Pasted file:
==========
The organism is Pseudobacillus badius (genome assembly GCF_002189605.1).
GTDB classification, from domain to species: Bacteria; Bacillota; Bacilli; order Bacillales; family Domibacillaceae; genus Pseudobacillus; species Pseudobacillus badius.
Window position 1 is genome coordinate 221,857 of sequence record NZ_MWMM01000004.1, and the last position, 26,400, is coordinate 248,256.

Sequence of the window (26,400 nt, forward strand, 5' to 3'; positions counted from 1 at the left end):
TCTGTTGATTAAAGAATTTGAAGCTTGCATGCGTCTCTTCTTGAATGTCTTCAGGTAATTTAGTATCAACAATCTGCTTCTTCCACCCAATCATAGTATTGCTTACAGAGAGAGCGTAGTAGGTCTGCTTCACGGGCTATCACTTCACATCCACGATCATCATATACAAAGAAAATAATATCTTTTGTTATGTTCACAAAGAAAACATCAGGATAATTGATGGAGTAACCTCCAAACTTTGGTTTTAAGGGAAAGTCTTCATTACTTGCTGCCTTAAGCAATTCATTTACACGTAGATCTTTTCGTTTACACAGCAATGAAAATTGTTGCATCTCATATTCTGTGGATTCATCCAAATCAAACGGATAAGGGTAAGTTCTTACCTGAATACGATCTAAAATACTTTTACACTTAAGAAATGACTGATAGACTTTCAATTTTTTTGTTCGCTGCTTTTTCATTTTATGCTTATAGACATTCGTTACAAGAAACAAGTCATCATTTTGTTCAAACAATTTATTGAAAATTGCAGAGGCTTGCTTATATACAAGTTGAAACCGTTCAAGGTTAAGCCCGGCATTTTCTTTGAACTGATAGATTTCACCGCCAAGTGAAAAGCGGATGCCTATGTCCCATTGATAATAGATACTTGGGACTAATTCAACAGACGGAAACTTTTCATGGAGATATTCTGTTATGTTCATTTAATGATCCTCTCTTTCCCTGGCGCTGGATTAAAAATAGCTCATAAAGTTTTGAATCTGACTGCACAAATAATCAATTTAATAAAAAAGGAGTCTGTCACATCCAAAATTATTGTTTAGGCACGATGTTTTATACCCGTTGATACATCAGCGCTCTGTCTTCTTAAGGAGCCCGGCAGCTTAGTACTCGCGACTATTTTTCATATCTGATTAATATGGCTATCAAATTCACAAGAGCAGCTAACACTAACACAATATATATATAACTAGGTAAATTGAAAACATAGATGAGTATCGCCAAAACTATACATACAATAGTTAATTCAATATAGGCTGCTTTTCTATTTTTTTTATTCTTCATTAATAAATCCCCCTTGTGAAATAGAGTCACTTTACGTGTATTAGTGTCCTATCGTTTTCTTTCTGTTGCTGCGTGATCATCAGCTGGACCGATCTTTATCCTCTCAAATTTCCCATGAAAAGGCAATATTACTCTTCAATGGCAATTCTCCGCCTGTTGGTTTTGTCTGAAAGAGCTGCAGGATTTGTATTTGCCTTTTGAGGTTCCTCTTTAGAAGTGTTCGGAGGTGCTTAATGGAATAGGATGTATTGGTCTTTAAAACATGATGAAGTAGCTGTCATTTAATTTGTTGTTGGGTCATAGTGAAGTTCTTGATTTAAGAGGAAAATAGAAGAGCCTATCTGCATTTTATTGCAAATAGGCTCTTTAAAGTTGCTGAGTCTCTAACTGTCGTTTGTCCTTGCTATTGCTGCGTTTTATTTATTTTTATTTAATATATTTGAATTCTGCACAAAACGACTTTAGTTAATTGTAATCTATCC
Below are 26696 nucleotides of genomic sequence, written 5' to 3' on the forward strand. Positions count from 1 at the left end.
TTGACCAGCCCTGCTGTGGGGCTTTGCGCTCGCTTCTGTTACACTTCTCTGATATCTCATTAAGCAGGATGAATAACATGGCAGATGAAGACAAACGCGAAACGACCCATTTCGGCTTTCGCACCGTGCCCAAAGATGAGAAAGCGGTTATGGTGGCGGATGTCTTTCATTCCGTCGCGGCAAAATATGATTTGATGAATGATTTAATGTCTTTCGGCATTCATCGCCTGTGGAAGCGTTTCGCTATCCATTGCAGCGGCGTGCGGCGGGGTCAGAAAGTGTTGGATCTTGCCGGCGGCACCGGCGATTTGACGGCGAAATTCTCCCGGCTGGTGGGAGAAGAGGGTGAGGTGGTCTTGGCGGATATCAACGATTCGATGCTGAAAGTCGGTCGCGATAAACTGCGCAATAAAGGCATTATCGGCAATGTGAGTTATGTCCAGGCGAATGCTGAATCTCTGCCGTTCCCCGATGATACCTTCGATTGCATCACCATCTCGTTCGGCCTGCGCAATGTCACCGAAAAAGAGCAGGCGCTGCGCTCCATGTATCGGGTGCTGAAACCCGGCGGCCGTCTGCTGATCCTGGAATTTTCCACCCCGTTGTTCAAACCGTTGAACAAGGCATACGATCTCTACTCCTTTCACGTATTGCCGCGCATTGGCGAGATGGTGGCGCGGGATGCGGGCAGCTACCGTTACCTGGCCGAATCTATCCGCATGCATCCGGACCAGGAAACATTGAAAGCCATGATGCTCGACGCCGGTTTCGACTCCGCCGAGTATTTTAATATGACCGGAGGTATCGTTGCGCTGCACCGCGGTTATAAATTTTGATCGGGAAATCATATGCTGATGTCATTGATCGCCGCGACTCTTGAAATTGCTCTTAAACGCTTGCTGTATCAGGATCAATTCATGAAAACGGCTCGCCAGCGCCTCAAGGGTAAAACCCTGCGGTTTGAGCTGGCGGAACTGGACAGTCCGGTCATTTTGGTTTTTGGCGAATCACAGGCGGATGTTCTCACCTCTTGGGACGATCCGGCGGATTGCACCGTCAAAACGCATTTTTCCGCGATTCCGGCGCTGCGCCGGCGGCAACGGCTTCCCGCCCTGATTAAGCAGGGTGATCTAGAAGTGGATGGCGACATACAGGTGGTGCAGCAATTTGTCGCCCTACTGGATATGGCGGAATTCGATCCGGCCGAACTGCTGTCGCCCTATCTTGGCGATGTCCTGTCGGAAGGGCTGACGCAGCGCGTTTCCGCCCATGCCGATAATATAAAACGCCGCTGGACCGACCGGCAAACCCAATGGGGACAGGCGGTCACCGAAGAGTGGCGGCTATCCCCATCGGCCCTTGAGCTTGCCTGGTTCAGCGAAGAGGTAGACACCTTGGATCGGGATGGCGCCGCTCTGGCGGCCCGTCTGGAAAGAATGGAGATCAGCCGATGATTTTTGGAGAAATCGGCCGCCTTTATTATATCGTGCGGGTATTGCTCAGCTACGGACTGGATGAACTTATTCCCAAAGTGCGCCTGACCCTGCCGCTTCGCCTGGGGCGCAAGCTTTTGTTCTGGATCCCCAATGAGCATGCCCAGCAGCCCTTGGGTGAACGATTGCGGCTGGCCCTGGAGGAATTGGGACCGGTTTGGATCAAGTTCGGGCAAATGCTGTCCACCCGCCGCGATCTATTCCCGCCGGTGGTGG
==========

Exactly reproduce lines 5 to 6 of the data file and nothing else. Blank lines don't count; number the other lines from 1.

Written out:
TCTGTTGATTAAAGAATTTGAAGCTTGCATGCGTCTCTTCTTGAATGTCTTCAGGTAATTTAGTATCAACAATCTGCTTCTTCCACCCAATCATAGTATTGCTTACAGAGAGAGCGTAGTAGGTCTGCTTCACGGGCTATCACTTCACATCCACGATCATCATATACAAAGAAAATAATATCTTTTGTTATGTTCACAAAGAAAACATCAGGATAATTGATGGAGTAACCTCCAAACTTTGGTTTTAAGGGAAAGTCTTCATTACTTGCTGCCTTAAGCAATTCATTTACACGTAGATCTTTTCGTTTACACAGCAATGAAAATTGTTGCATCTCATATTCTGTGGATTCATCCAAATCAAACGGATAAGGGTAAGTTCTTACCTGAATACGATCTAAAATACTTTTACACTTAAGAAATGACTGATAGACTTTCAATTTTTTTGTTCGCTGCTTTTTCATTTTATGCTTATAGACATTCGTTACAAGAAACAAGTCATCATTTTGTTCAAACAATTTATTGAAAATTGCAGAGGCTTGCTTATATACAAGTTGAAACCGTTCAAGGTTAAGCCCGGCATTTTCTTTGAACTGATAGATTTCACCGCCAAGTGAAAAGCGGATGCCTATGTCCCATTGATAATAGATACTTGGGACTAATTCAACAGACGGAAACTTTTCATGGAGATATTCTGTTATGTTCATTTAATGATCCTCTCTTTCCCTGGCGCTGGATTAAAAATAGCTCATAAAGTTTTGAATCTGACTGCACAAATAATCAATTTAATAAAAAAGGAGTCTGTCACATCCAAAATTATTGTTTAGGCACGATGTTTTATACCCGTTGATACATCAGCGCTCTGTCTTCTTAAGGAGCCCGGCAGCTTAGTACTCGCGACTATTTTTCATATCTGATTAATATGGCTATCAAATTCACAAGAGCAGCTAACACTAACACAATATATATATAACTAGGTAAATTGAAAACATAGATGAGTATCGCCAAAACTATACATACAATAGTTAATTCAATATAGGCTGCTTTTCTATTTTTTTTATTCTTCATTAATAAATCCCCCTTGTGAAATAGAGTCACTTTACGTGTATTAGTGTCCTATCGTTTTCTTTCTGTTGCTGCGTGATCATCAGCTGGACCGATCTTTATCCTCTCAAATTTCCCATGAAAAGGCAATATTACTCTTCAATGGCAATTCTCCGCCTGTTGGTTTTGTCTGAAAGAGCTGCAGGATTTGTATTTGCCTTTTGAGGTTCCTCTTTAGAAGTGTTCGGAGGTGCTTAATGGAATAGGATGTATTGGTCTTTAAAACATGATGAAGTAGCTGTCATTTAATTTGTTGTTGGGTCATAGTGAAGTTCTTGATTTAAGAGGAAAATAGAAGAGCCTATCTGCATTTTATTGCAAATAGGCTCTTTAAAGTTGCTGAGTCTCTAACTGTCGTTTGTCCTTGCTATTGCTGCGTTTTATTTATTTTTATTTAATATATTTGAATTCTGCACAAAACGACTTTAGTTAATTGTAATCTATCC
Below are 26696 nucleotides of genomic sequence, written 5' to 3' on the forward strand. Positions count from 1 at the left end.